3. The IOC to allow, for the Olympic Games, the organisation of preliminary competitions outside
the host city or, in exceptional cases, outside the host country, notably for reasons of
sustainability.
4. The IOC to allow, for the Olympic Games, the organisation of entire sports or disciplines outside
the host city or, in exceptional cases, outside the host country notably for reasons of geography
and sustainability.
5. The IOC to include in the host city contract clauses with regard to Fundamental Principle 6 of
the Olympic Charter as well as to environmental and labour-related matters.
6. The IOC to make the Host City Contract (HCC) public.
7. The HCC to include details of the IOC’s financial contribution to the OCOG
8. Respect third-party legal interests by making contractual elements available on an “inconfidence”
basis.
9. The IOC to accept other signatories to the HCC than the host city and the NOC, in line with the
local context.
10. The IOC to provide the HCC at the outset of a given bid process.
Recommendation 2:
The report of the Evaluation Commission to present a more explicit risk and opportunity
assessment with a strong focus on sustainability and legacy.
1. Introduce into the existing 14 Candidate City evaluation criteria a new criterion entitled:
The Athletes’ Experience.
2. The IOC to consider as positive aspects for a bid: the maximum use of existing facilities and the
use of temporary and demountable venues where no long-term venue legacy need exists or
can be justified.
3. The IOC, in collaboration with Olympic Movement stakeholders, to define core requirements for
hosting the Olympic Games. The field of play for the athletes to always be state-of-the-art for all
competitions and to form part of the core requirements.
4. The IOC to clarify the elements for the two different budgets related to the organisation of the
Olympic Games: long-term investment in infrastructure and return on such investment on the
one hand, and the operational budget on the other hand. Furthermore, the IOC contribution to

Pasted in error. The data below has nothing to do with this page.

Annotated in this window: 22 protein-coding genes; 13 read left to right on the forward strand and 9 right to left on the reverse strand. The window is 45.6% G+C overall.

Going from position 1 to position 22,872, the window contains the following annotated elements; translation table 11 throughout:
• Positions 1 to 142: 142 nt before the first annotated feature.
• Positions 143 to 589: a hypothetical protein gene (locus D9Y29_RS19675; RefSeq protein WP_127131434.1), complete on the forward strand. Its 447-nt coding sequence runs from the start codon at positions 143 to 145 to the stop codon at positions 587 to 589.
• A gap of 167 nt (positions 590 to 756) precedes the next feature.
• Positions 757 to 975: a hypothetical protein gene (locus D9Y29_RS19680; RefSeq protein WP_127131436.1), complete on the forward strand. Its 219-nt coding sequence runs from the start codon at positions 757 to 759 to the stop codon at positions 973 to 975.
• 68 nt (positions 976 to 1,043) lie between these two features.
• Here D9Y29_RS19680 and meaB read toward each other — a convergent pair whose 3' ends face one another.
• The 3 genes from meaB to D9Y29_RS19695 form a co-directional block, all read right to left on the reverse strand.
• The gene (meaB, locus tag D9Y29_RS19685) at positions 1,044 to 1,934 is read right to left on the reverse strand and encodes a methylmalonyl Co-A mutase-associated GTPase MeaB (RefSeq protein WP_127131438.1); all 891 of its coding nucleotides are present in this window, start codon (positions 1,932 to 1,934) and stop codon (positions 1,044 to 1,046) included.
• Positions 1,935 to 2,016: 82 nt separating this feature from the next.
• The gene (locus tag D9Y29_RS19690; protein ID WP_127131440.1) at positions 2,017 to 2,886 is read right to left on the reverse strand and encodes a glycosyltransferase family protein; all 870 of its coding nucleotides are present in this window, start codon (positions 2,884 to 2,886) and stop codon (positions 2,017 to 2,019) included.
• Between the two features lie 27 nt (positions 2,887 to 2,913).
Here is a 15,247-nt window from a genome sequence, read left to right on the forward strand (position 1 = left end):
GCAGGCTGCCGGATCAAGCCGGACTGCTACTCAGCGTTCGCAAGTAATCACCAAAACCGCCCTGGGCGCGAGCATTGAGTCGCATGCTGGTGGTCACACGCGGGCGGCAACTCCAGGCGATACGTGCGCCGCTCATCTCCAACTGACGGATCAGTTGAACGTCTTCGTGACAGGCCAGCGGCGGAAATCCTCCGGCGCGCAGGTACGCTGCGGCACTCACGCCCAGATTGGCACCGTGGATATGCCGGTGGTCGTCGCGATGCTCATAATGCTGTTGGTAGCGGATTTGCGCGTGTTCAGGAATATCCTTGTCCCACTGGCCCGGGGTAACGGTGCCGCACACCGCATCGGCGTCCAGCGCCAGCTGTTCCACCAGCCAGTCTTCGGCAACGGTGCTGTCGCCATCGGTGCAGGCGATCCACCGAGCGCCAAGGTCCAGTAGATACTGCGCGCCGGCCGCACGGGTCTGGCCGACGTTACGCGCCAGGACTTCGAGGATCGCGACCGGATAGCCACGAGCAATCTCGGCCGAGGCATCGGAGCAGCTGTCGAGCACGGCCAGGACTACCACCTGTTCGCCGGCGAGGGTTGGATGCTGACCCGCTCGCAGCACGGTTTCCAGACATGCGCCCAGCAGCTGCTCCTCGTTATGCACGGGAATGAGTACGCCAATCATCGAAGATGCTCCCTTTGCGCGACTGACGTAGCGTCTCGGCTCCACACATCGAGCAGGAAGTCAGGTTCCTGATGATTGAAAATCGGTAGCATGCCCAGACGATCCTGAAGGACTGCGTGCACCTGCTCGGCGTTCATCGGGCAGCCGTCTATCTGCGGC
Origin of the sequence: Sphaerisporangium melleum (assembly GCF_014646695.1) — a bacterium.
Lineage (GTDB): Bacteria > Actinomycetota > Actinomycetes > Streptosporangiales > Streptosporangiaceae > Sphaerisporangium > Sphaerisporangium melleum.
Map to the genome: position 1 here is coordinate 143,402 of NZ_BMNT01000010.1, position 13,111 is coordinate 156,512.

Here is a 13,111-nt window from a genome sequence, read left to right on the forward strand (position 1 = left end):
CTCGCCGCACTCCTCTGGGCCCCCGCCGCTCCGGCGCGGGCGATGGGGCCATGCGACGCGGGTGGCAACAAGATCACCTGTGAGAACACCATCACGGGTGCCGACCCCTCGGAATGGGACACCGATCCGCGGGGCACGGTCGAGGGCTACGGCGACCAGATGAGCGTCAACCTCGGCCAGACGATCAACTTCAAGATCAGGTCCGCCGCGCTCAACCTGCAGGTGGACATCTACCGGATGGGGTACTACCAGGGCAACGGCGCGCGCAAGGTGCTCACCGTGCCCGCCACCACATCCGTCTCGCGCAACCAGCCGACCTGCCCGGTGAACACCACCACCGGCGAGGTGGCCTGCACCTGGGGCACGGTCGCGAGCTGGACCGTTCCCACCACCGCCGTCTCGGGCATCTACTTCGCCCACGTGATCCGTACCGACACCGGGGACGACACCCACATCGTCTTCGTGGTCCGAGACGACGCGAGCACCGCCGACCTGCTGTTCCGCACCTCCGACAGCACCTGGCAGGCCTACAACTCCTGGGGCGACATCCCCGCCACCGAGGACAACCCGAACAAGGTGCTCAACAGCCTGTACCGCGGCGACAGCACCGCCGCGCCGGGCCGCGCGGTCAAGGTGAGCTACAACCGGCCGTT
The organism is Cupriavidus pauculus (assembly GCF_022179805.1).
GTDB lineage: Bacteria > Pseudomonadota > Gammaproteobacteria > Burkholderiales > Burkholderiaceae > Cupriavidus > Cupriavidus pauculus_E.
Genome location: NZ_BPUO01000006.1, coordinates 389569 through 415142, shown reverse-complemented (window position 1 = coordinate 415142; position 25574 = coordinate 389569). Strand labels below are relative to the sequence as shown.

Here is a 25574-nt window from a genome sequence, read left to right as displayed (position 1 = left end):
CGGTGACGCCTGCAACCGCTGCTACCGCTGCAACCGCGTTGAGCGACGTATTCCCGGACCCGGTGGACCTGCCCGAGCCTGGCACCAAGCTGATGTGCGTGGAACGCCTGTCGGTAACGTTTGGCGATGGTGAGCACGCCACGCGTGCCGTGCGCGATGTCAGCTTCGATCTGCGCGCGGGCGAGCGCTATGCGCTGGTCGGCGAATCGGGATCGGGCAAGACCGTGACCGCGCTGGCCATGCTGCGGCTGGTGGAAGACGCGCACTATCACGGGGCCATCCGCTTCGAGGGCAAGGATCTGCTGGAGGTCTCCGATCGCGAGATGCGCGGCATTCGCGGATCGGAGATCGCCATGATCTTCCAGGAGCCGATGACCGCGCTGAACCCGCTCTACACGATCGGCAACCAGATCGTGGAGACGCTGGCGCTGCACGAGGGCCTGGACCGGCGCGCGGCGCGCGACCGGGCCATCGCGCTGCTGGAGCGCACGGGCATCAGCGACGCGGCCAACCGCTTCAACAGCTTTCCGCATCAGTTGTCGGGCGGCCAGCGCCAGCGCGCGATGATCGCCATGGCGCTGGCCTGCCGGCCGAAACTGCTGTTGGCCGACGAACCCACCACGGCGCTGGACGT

the Games to be further communicated and promoted.
5. The Candidate City Briefing to include an in-camera discussion between the IOC members and
the IOC Evaluation Commission.
6. The Commission to benefit from third-party, independent advice in such areas as social,
economic and political conditions, with a special focus on sustainability and legacy.
Recommendation 3:
The IOC to further assist Candidate Cities and reduce the cost of bidding.
1. The Candidate Cities to be allowed to attend and make presentations only to:
• IOC members during the Candidate City Briefing,
• ASOIF/AIOWF respectively. This presentation may be combined with the Candidate City
Briefing,
• ANOC General Assembly preceding the vote,
• IOC Session at which the host city is elected.
2. The IOC to bear the following costs:
• costs incurred in relation to the visit of the IOC Evaluation Commission,
• travel and accommodation for six accredited delegates for the Candidate City Briefing to
IOC Members in Lausanne,
• travel and accommodation for six accredited delegates for the Candidate City briefing to the
ASOIF/AIOWF respectively,
• travel and accommodation for six accredited delegates for the ANOC General Assembly,
• travel and accommodation for 12 accredited delegates for the IOC Session at which the
host city is elected.
3. Publication of the Candidature File to be in electronic format only.
4. The IOC to create and monitor a register of consultants/lobbyists eligible to work for a bid city.
Formal acceptance of the IOC Code of Ethics and Code of Conduct by such
consultants/lobbyists as a prerequisite for listing in the register.
5. The IOC to give access to bid cities, upon their request, to the Olympic Channel, if the creation
of such Channel is approved.
More to come as this story develops…